Authors

  1. McCartney, Patricia R. PhD, RNC, FAAN

Article Content

How great to have an entire issue of MCN devoted to adolescent health! For that reason, this column presents an overview of quality online resources specifically for adolescent health.

 

Adolescent Health Discussion Lists

Where can nurses ask questions, share practices, and learn about adolescent health? Surprisingly, there are no active nursing discussion lists focused entirely on adolescent healthcare issues. However, one well-established nursing discussion list, the School Nursing List, does include adolescent topics. Recent "hot" topics on the School Nursing list relevant to adolescent health have included: implementation of the Health Insurance Portability and Accountability Act (HIPAA), privacy protections for health information in the schools, interventions to reduce "bullying," and promotion of backpack safety. To subscribe to the School Nursing List send an e-mail to listserv@listserv.buffalo.edu with the following message in the subject header:subscribe SCHLRN-L yourname. To search the School Nursing archives for past messages, visit escribe online (http://www.escribe.com/health/schoolnurse/index.html).

 

Another child health list that includes adolescent topics is the Agency for Health Care Research & Quality (AHRQ) Child and Adolescent Health Listserv(R) (AHRQKID-L). The list is actually a newsletter from AHRQ (not really a "discussion"), but it includes announcements about federally sponsored conferences, programs, and grants relevant to teen health. To subscribe, visit the AHRQ home page:http://www.ahrq.gov and click on Child Health. The AHRQ Child Health Web site offers numerous additional resources relevant to adolescent health (McCartney, 2002).

 

The Adolescent Health Discussion Group (the former Society for Adolescent Medicine Adolescent Health Discussion List) is an interdisciplinary list "for the discussion of the health of youth, including clinical and public health issues"; however, the traffic is very light and contains announcements rather than discussion. To subscribe to the Adolescent Health list send an e-mail to listserv@uconnvm.uconn.edu with the following message in the subject header:subscribe ADHEALTH-L yourname. While I monitored this list over several months, most of the posts to the ADHEALTH-L list were from the Center for Health and Health Care in Schools (http://www.healthinschools.org), a comprehensive and current site on school health.

 

Web Sites About Adolescent Health

Professional, government, and commercial adolescent health Web sites are plentiful, but a few stand out as particularly informative. A good place to begin is the site for the AMA's Adolescent Health Resources:http://www.ama-assn.org/ama/pub/category/1981.html. The site includes the Healthy People 2010 adolescent objectives, preventive care, hot topics such as "bullying," and a list of comprehensive, annotated, and well-maintained resource links (e.g., American College Health Association, Society for Adolescent Medicine, and the Maternal and Child Health Bureau-sponsored Partners in Program Planning for Adolescent Health [PIPPAH]).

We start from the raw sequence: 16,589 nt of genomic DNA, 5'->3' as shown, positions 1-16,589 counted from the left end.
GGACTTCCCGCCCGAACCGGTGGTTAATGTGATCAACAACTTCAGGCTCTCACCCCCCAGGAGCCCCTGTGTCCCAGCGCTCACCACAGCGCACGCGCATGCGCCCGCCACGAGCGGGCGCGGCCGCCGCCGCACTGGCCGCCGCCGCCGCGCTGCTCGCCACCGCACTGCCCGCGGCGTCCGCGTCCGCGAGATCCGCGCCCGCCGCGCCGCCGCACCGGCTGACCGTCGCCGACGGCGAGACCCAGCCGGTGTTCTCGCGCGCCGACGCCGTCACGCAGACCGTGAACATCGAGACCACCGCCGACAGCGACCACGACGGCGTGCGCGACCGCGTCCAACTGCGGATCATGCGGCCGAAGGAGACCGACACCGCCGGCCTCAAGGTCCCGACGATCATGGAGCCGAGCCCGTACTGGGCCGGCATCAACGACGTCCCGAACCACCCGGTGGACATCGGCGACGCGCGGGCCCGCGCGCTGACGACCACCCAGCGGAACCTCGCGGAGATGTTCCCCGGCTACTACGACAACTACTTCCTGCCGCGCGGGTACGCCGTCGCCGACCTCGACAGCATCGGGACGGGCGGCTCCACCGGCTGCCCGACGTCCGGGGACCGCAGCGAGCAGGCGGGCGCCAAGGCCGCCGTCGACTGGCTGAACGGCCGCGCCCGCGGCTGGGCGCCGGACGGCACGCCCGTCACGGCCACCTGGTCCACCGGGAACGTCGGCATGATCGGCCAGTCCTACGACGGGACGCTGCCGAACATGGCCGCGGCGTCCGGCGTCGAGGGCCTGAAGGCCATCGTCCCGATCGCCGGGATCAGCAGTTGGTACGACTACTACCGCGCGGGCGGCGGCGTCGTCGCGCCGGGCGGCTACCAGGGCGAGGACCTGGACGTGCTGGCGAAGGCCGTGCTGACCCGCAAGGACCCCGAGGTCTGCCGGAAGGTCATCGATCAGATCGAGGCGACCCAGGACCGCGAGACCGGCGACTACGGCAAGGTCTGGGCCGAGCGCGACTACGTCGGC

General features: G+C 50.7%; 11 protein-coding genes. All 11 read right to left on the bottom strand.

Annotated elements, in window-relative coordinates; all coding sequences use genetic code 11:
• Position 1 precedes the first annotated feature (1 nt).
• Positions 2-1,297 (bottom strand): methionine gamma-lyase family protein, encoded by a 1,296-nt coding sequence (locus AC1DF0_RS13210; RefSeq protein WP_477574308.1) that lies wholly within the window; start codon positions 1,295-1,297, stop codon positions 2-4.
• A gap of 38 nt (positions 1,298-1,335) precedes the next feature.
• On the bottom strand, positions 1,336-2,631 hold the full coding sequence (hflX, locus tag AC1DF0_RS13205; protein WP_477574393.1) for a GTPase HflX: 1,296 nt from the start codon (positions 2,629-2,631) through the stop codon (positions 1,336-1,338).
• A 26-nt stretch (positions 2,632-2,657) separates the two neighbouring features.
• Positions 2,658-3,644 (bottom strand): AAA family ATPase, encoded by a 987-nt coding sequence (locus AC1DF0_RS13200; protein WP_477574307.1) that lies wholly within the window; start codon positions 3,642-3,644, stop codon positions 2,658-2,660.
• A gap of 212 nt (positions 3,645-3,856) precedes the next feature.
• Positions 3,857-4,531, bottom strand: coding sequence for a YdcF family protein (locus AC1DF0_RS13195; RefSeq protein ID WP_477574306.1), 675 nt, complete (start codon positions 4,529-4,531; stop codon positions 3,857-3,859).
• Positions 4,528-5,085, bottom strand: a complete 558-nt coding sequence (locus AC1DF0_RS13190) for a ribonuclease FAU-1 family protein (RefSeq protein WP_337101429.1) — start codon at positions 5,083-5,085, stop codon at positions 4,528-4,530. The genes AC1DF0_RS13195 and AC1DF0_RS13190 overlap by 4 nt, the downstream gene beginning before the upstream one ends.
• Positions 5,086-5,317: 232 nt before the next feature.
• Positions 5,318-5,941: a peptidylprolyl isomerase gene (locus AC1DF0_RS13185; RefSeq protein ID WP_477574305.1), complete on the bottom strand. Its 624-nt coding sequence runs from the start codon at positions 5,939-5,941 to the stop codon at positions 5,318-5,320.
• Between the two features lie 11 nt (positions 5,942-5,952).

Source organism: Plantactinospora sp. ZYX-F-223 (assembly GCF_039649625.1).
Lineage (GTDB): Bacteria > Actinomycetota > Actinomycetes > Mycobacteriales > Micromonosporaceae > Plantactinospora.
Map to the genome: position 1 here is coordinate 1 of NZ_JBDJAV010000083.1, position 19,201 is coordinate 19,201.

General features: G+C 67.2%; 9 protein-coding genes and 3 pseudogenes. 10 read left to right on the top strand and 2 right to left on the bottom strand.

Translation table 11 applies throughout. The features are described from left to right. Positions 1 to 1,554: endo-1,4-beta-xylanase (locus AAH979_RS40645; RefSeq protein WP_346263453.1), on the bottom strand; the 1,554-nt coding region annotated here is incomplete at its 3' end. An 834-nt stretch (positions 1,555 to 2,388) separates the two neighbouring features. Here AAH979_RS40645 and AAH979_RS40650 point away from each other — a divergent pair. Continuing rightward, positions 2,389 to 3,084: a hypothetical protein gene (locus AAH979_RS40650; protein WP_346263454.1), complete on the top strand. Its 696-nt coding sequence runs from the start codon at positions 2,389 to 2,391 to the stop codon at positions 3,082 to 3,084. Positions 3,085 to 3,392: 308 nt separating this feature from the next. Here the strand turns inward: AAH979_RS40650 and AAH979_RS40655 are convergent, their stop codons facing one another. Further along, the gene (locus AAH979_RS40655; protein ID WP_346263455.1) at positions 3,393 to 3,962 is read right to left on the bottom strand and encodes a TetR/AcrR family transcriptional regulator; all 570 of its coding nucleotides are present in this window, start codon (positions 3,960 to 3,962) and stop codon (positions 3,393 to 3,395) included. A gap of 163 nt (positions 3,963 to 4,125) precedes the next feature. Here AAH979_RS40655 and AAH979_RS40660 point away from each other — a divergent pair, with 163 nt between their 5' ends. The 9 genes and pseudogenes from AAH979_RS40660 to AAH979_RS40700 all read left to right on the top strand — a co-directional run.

A unique site is the Adolescent Health Transition Project (AHTP). The AHTP is designed to "smooth the transition from pediatric to adult health care for adolescents with special health care needs (chronic illnesses, physical or developmental disabilities)," and the site includes valuable strategies and actual tools to promote adolescent autonomy. Find it at http://www.depts.washington.edu/healthtr.

 

The "Band-Aides & Blackboards: Teens" site (http://www.faculty.fairfield.edu/fleitas/contteen.html) is designed for teens themselves; however, professionals can learn the perceptions and needs of teens with chronic illnesses or disabilities by reading their stories.

 

One valuable site for obtaining adolescent health statistics is the ChildStatsGov: Forum on Child and Family Statistics (http://childstats.gov); search for "adolescent."

 

For those interested in adolescent health, an opportunity is waiting for you to bring discussions to the ADHEALTH list, or to start a nursing discussion list on adolescent health! Having initiated a nursing discussion list (perinatal nursing discussion list), I can attest to the great rewards that can result from such an endeavor on behalf of nurses in your specialty.

 

Surprisingly, there are no active nursing discussion lists focused entirely on adolescent healthcare issues. This is your opportunity to start one!

 

Reference

 

McCartney, P. (2002). Finding information about quality healthcare on the Internet: http://www.ahcpr.gov.MCN, The American Journal of Maternal-Child Nursing, 27( 5), 299. [Context Link]